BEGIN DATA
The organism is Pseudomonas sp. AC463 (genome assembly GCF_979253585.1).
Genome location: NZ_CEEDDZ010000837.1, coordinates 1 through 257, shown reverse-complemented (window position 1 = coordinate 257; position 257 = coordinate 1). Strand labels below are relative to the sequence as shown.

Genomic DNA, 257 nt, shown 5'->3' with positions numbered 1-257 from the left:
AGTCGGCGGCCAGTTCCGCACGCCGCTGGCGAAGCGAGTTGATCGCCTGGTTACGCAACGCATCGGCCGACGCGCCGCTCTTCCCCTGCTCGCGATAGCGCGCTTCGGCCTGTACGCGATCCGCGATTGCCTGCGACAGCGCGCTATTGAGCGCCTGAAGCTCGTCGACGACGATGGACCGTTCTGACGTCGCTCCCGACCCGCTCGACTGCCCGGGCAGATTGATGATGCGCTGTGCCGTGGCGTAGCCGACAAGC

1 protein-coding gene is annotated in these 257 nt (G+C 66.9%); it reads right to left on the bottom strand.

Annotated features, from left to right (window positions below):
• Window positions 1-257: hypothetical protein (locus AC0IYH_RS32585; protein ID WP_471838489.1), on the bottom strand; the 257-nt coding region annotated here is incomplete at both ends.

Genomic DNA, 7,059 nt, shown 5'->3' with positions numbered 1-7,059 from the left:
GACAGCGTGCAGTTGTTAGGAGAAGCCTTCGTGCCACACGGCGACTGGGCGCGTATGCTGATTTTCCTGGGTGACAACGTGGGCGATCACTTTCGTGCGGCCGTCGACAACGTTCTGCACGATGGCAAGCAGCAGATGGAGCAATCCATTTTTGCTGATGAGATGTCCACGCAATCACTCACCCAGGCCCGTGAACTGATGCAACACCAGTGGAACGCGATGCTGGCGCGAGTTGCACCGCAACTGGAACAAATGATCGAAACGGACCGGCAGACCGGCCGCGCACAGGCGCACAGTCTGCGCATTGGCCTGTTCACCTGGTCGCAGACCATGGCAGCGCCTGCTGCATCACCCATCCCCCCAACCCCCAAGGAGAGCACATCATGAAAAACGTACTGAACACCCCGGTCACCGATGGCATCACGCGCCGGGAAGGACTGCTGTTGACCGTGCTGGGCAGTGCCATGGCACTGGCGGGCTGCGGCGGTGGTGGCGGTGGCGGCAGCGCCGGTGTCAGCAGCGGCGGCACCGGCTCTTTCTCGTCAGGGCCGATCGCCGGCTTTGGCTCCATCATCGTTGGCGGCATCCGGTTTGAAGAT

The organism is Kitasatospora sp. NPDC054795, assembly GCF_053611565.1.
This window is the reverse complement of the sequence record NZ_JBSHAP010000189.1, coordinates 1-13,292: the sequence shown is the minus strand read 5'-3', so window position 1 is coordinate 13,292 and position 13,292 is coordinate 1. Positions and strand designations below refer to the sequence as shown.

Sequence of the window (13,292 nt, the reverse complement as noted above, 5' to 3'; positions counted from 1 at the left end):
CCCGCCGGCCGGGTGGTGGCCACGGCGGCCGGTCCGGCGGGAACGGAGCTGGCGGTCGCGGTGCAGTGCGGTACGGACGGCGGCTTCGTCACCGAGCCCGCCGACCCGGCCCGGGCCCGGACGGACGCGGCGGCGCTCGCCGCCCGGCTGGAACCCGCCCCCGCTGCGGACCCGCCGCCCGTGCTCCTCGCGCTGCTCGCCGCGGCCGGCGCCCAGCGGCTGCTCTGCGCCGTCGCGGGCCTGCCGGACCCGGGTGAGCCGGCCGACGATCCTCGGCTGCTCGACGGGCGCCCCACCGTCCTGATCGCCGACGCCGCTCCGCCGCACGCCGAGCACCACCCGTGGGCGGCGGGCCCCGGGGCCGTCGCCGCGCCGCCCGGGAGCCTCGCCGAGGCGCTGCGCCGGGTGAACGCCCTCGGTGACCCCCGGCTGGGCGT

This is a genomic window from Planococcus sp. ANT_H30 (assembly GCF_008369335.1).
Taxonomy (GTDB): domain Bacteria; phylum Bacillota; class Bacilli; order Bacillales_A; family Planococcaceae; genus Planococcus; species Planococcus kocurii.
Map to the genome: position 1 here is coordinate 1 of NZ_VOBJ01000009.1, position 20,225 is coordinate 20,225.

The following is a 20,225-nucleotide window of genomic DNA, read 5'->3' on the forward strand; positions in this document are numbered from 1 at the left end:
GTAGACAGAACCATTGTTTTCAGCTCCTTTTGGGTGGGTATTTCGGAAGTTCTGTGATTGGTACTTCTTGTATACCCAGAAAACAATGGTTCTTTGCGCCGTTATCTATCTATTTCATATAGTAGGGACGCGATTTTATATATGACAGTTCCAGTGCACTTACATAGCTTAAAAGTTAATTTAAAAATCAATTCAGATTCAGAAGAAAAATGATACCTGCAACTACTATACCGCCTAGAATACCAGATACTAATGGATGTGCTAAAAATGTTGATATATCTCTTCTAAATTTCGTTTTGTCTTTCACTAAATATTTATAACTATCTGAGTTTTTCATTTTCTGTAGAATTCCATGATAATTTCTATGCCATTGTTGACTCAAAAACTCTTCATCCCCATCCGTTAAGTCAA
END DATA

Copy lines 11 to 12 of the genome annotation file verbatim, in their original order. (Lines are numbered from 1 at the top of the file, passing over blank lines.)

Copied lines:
This window is the reverse complement of the sequence record NZ_JBSHAP010000189.1, coordinates 1-13,292: the sequence shown is the minus strand read 5'-3', so window position 1 is coordinate 13,292 and position 13,292 is coordinate 1. Positions and strand designations below refer to the sequence as shown.

Sequence of the window (13,292 nt, the reverse complement as noted above, 5' to 3'; positions counted from 1 at the left end):